2008 Carignan (60%+) Grenache Mourvèdre blend - six days maceration with foot-treading. Delicious black fruits and spice, firm framework on the mouth, fresh with lively fruit and attractive tannins. Lovely.
2008 Carignan (90%) Syrah - more perfumed with enticing blueberry fruit, 'sweet' and ripe vs tangy and tight, rounded tannins again.
2006 Roi des Lézards (Carignan Grenache Mourvèdre 14%) - nice "vinous" fruit and mouthfeel (wine like!) with very light chocolate / coconut texture; cherry and black olive notes, turning savoury & leathery vs vibrant and refreshing, solid yet rounded finish. Yum. €12 88-90
Muscat Vin Doux Naturel - very aromatic orange peel and grape nose; zingy and zesty with lovely fresh bite vs quite sweet and lush. 87+

10-12 rue Gilbert Salamo, 11510 Fitou. Tel: 04 68 45 69 75, www.les-enfants-sauvages.com.

29 June 2011

Guest article by Elliot Majere

"How to find the best red wine for you..."

"There's no one size fits all approach to red wine and one person's idea of the perfect tipple may be absolutely undrinkable to someone else. Red wine is, to most people, something of an acquired taste in itself and it can be difficult to get to grips with all those rich flavours and bold tannins. While many beginners to the world of wine will have little difficulty finding a white wine that suits their taste, reds present much more of a challenge, but once you have discovered the types of wine that work for you, you will be on track to a lifetime of exciting wine discoveries. Most people who dislike red wine do so because of the perceived 'heaviness' of the drink, which is particularly true of very tannic wines, such as the famous French Clarets.
However, while many red wines are indeed a little overwhelming on the palate, there are plenty of more easy drinking red wines on the market that are often a better introduction to the genre. While French wine is considered by many people to be the 'best' wine, this is simply a matter of taste and many red wine drinkers find that the typical French wine is too heady by half and that the wines of the New World are easier to drink.
The New World is certainly the best place to look for light or medium-bodied reds with a fruity flavour that can make them deliciously drinkable. With comparatively low tannin levels and relatively high sugar content, these wines - sometimes described as 'fruit forward' - often appeal to people who think they don't like red wine. Dismissed by snootier sections of the wine world, at their best they can be very good indeed, are generally easy-drinking and make good party wines. Generally made from Pinot Grapes, some good examples of this type of wine are emerging from California.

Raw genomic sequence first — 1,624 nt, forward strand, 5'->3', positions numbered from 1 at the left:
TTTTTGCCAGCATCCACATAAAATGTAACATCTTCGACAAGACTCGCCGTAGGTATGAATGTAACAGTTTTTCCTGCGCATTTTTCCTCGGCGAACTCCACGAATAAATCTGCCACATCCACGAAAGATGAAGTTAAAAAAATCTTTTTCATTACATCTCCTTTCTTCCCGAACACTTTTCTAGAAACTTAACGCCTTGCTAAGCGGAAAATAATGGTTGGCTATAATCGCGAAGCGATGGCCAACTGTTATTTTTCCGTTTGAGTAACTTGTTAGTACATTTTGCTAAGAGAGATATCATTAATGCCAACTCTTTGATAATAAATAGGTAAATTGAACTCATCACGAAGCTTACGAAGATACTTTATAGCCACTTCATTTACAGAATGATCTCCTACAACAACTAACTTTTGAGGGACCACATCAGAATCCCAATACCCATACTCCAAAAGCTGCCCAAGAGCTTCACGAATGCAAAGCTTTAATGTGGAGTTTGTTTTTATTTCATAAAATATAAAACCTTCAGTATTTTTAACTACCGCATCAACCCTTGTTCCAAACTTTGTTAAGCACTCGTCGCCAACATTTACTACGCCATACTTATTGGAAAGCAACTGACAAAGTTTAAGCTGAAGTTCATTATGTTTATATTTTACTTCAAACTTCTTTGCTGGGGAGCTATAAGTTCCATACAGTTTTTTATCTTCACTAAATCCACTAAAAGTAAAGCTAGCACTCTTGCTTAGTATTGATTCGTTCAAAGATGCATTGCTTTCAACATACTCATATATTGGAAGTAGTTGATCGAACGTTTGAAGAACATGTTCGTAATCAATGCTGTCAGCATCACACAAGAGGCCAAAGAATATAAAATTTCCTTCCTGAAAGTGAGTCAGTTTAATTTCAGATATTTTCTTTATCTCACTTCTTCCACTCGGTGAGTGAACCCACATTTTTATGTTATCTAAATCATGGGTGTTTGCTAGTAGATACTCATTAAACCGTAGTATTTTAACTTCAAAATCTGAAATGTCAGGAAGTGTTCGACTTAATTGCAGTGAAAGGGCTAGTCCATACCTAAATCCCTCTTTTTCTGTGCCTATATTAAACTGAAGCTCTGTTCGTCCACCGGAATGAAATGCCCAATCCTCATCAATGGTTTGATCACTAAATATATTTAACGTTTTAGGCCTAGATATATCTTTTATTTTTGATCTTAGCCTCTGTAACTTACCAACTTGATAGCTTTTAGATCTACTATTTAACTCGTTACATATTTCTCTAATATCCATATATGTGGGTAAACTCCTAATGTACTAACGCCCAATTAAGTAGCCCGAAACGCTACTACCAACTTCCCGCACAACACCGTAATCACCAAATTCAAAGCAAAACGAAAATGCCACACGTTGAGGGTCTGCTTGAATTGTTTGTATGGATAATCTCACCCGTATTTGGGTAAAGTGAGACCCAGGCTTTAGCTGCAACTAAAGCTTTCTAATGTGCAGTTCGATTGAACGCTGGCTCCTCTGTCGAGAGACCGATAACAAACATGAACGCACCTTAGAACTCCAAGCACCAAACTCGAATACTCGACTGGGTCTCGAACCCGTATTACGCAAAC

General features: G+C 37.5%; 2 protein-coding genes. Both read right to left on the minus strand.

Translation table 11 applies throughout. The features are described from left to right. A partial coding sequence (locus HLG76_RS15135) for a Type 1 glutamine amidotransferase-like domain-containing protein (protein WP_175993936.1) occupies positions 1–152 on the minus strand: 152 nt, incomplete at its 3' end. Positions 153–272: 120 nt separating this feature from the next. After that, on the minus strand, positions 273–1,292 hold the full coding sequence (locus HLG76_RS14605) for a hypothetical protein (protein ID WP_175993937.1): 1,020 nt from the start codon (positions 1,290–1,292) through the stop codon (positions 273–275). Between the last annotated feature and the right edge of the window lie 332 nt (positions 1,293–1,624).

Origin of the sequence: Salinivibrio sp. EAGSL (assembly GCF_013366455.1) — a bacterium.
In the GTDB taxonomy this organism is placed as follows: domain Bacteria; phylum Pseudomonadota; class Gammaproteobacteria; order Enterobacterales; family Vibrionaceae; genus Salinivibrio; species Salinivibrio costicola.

For something that is a little bolder, without being overwhelmingly tannic, you might want to consider the earthy wines such as Pinot Noir and Syrah. French wine from the Rhone region also produces noteworthy earthy wines. These wines are generally medium bodied or medium-full bodied and have notes that are denser than the fruitier wines. If you are planning a dinner party, an earthy wine is often a good bet, as these tend to pair very well with a wide range of foods.
If you are in the market for something bolshier still, you will enjoy experimenting with bold, full-bodied wines (the two terms essentially mean the same thing and 'big' is another term used to describe this type of wine). The classic grape for making full bodied wine is Cabernet Sauvignon, but French wine is not the only type that falls into this category. Far from it. An Argentinean Malbec can be a seriously bold wine, while Zinfandel grapes also make some seriously big wines.
When it comes to enjoying wine, half the fun is in experimenting with different styles and taste profiles. Once you find something that truly appeals, ask your wine dealer for recommended similar bottles and you will soon be developing a knack for finding wines that will suit you."

Text by Elliot Majere with sponsored links (EveryWine). WineWriting.com does not vouch for the contents of this article.

Roussillon: Domaine Vinci, Estagel / Espira de l'Agly

Latest vintages, new wines and some old favourites from Domaine Vinci tasted on different occasions in 2013. Sulphite levels mentioned, not for geek value but because some people are interested. The trend for recent vintages onwards of Olivier and Emmanuelle's wines is "no added sulphites, no fining or filtering" for reds and just low sulphite additions to whites. Read on for much more...

2009 Rafalot (late 19th century Carignan; total sulphites 6 mg/l) – wild smoky and dark with liquorice vs crunchier fruit profile, lush and extracted although with nice tannins and sweet fruit.
2008 Coyade white (75% Macabeu plus Carignan blanc and Grenache blanc; 8 mg/l SO2) – floral Fino sherry and hazelnut nose, appley with intense bite and length vs creamy lees texture and power, complex finish.